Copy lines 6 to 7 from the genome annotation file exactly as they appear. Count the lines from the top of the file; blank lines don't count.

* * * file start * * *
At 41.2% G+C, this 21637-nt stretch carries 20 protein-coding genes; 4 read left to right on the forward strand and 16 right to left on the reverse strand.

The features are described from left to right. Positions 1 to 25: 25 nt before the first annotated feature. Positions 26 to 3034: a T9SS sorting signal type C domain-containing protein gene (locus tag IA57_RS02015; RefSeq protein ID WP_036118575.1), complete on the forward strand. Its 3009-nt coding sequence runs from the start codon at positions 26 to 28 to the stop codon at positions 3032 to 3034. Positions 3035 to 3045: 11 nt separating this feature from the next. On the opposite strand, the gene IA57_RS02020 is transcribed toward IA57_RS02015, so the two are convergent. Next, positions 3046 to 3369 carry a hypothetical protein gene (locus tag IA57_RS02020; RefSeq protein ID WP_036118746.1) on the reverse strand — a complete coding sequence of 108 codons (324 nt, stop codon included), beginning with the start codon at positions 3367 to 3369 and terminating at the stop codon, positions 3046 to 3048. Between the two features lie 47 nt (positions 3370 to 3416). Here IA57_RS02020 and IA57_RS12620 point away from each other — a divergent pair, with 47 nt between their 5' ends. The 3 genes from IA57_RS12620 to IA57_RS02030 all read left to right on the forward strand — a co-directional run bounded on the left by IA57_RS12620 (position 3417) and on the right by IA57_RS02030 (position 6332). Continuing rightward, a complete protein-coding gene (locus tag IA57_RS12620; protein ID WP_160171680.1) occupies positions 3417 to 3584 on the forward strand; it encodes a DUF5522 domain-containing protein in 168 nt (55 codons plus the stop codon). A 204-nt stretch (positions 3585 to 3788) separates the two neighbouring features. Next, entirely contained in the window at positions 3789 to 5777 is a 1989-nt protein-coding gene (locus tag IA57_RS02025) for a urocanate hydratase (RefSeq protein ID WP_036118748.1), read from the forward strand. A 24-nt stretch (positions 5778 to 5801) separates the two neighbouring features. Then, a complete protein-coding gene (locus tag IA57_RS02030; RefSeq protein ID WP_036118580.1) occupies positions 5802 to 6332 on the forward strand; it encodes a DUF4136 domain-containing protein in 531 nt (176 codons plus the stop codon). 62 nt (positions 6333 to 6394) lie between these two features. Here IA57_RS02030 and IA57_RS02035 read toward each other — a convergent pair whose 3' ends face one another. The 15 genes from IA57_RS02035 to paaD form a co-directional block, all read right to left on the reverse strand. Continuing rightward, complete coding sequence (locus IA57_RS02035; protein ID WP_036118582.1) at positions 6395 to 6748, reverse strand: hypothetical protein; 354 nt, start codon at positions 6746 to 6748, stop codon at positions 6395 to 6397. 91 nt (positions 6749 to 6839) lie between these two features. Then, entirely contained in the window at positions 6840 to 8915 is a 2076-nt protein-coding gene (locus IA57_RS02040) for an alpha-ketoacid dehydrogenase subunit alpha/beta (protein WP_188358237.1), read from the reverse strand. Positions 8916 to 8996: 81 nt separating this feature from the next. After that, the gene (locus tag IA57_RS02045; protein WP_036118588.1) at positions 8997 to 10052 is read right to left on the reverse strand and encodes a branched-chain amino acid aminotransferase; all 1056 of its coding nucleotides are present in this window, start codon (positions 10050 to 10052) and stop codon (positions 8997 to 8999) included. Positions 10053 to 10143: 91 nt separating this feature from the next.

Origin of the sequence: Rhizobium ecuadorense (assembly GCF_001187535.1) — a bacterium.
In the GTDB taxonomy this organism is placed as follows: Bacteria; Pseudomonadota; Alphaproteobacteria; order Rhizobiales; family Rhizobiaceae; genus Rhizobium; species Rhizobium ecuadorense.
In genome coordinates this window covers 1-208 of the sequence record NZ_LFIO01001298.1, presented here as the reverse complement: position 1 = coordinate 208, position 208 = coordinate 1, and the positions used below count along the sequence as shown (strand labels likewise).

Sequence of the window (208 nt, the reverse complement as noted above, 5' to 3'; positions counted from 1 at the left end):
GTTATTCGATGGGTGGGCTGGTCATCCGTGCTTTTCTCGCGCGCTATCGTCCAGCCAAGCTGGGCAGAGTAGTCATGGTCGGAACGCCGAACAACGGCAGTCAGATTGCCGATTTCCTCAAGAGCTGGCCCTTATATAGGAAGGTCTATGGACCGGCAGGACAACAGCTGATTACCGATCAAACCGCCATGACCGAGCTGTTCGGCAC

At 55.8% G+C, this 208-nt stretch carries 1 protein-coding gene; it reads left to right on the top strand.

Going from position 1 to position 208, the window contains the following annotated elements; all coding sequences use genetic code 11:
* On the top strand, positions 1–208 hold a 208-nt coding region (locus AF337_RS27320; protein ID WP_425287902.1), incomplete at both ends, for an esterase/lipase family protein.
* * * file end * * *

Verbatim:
Sequence of the window (208 nt, the reverse complement as noted above, 5' to 3'; positions counted from 1 at the left end):
GTTATTCGATGGGTGGGCTGGTCATCCGTGCTTTTCTCGCGCGCTATCGTCCAGCCAAGCTGGGCAGAGTAGTCATGGTCGGAACGCCGAACAACGGCAGTCAGATTGCCGATTTCCTCAAGAGCTGGCCCTTATATAGGAAGGTCTATGGACCGGCAGGACAACAGCTGATTACCGATCAAACCGCCATGACCGAGCTGTTCGGCAC